“Now they definitely have a story,” the elder Schmall said, laughing from the door of her trailer.
Other people did too.
Lucien LaPierre had driven all the way from South Carolina to see Yellowstone for the first time, timing his trip to coincide with the park’s 150th anniversary. He’s now retired from his work in nuclear power plants and made his way up to the national park from Colorado, putting 4,000 miles on his blue GMC truck, which towed his Winnebago. He spent time in the park Sunday — and got a collectable stamp — before camping 40 miles from the park’s East Entrance.
On Monday LaPierre was turned away before entering around 10 a.m.
“I got my stamp Sunday but Monday, the rain was really pouring down,” LaPierre said. “It was kind of ugly driving out there. I’m from the East Coast so I’m used to it, but you could tell people were terrified, driving 20 miles an hour.
“We were driving through sleet, and I could see trees freshly broken off that the road crews had already cleared to the side.”
The Southern tourist came out West with no reservations so he had nothing to alter or change other than his expectations.
“Now I’m just going with the flow, I’m going to spend more time in Grand Teton National Park and go down some side roads,” LaPierre said. “It just adds to the adventure.”
Others also decided they’d stay in the Jackson area, like Orlando Utc, an Argentinian native who now lives outside Los Angeles.
“It’s our fifth time in this area,” Utc said. “We’re not really going to change anything, we decided to do some hiking here, and we may bike to Jenny Lake.”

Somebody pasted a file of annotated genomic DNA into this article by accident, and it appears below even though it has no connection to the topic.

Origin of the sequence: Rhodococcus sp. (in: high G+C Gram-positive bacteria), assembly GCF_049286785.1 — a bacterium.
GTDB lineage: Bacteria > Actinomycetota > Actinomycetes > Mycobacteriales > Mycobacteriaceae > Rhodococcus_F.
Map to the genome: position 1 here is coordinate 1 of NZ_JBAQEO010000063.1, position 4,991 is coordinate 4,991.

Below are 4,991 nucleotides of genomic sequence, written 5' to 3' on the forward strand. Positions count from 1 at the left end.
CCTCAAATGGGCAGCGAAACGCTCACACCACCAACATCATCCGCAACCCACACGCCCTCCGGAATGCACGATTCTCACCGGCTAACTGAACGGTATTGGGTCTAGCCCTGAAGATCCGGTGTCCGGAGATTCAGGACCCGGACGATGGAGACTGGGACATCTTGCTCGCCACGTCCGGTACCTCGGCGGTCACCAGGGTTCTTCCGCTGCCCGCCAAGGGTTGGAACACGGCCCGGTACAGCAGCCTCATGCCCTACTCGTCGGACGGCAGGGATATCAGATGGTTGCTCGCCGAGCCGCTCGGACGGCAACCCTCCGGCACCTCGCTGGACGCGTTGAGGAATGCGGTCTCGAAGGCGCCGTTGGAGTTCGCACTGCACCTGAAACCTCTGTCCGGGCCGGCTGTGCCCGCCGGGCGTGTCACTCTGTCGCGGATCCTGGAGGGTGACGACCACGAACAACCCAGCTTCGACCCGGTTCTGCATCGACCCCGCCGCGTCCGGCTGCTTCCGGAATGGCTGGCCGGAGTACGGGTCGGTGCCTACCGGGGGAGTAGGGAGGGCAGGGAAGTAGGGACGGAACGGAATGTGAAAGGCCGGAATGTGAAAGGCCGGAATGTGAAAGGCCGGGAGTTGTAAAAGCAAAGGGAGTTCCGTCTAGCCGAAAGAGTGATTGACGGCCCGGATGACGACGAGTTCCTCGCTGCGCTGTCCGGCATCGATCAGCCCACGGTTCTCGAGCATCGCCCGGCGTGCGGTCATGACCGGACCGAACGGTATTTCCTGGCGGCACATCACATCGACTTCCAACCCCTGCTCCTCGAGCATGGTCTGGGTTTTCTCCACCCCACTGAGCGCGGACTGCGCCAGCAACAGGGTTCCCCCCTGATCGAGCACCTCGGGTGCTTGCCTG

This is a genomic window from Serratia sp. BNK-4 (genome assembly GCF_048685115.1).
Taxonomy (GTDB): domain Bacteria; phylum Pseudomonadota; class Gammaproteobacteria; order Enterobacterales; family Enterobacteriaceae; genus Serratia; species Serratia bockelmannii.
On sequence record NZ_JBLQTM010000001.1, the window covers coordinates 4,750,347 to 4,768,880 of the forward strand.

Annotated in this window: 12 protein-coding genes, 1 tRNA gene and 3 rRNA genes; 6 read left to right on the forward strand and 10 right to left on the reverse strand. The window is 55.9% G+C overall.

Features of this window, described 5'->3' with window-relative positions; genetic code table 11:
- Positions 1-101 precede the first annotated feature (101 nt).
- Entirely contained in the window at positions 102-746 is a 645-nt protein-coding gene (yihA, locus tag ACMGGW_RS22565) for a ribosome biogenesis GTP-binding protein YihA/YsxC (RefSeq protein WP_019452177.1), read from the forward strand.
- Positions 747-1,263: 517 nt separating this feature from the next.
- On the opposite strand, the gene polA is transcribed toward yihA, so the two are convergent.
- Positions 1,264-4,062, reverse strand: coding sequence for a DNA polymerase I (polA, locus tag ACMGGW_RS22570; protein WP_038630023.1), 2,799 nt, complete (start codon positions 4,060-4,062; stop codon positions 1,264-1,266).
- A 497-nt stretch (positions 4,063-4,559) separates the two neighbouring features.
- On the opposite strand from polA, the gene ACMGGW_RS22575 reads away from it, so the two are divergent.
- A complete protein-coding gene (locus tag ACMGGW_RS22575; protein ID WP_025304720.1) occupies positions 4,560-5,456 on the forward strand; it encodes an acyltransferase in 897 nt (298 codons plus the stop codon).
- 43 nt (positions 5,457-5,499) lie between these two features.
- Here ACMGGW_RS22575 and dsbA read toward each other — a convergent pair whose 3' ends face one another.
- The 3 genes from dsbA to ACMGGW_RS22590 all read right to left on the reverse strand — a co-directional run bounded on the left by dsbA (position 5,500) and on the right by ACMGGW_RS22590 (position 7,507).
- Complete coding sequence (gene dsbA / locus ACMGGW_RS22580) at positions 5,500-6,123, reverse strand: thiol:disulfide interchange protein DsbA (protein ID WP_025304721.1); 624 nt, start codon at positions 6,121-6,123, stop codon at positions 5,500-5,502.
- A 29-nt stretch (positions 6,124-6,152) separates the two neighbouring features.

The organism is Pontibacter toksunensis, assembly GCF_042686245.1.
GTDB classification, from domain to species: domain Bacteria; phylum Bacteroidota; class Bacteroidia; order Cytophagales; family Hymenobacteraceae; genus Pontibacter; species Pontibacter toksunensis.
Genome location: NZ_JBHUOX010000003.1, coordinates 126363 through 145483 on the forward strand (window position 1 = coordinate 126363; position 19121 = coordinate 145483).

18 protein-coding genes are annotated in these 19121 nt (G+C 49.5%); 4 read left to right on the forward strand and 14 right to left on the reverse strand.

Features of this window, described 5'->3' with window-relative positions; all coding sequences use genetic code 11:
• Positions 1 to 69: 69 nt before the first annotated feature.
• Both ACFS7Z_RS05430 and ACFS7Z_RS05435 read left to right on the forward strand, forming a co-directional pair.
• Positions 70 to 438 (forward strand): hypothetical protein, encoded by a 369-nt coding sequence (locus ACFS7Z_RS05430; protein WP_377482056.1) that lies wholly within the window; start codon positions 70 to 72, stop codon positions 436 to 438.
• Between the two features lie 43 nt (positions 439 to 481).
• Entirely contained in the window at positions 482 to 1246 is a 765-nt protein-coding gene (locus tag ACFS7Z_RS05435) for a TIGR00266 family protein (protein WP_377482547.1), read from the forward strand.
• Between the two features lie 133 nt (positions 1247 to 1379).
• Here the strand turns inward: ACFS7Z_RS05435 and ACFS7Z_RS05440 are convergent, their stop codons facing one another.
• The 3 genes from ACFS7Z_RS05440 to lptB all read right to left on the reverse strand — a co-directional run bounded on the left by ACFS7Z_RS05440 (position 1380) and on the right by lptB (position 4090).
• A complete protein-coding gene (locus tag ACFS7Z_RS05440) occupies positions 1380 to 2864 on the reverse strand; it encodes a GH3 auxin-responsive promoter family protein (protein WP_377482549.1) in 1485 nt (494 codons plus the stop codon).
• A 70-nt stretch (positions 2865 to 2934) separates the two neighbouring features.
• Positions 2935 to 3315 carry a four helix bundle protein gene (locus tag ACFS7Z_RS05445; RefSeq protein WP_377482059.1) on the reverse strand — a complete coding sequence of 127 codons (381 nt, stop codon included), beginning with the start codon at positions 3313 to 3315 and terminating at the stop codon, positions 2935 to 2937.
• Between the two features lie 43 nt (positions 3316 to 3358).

For the Lees, their three-week vacation, something they’d been planning for years, was in jeopardy of being cut two weeks short.
“I mean, not stressed, I’m a little disappointed,” Sheila Lee said. “You can’t help weather, but I’m just disappointed.”
But watching a video of a house in Gardiner, Montana, being swept away Monday by the flooding Yellowstone River put things in perspective.
“Somebody just lost their house,” she said. “We just lost a little trip.”
Utc was disappointed with the lack of camping options inside the national park after he and his wife were turned away from the South Entrance on Monday morning.
“There’s so many more people, but no new facilities or campgrounds,” Utc said. “We tried to find a place tonight but everywhere was taken. But this option is wonderful, I really congratulate the city. You can see they appreciate the tourist.”
Visiting from Lancaster, New York, Marie Synrod and her husband, Jerry, were on their first trip to Yellowstone but were turned away before entering through the West Gate. It wasn’t their first extreme weather event since setting off on their trip, and she joked that they were the cause.
“I think it’s us,” Synrod said. “We had a tornado in Hardin, Montana. We were driving and it was about 30 minutes in front of us on Saturday. We could feel the wind and see the signs twisting up and the power went out in Hardin.”
She said they’re “practicing” for retirement and were similarly effusive with gratitude.
“I feel so blessed” were the first words out of Marie’s mouth. “We feel really welcome and safe.”
The Synrods camped 40 miles north of Yellowstone’s West Gate on Sunday night, alongside the Gallatin River.
“The Gallatin River was gushing,” Synrod said. “I was scared to drive next to it. It was thundering. The camp host said he’d never seen it like that and he’s been there for 12 years.”
Synrod said they planned to stick around for a few days to see if they could get into the lower end of the park. But Tuesday evening, park officials announced all gates would remain closed at least through the weekend.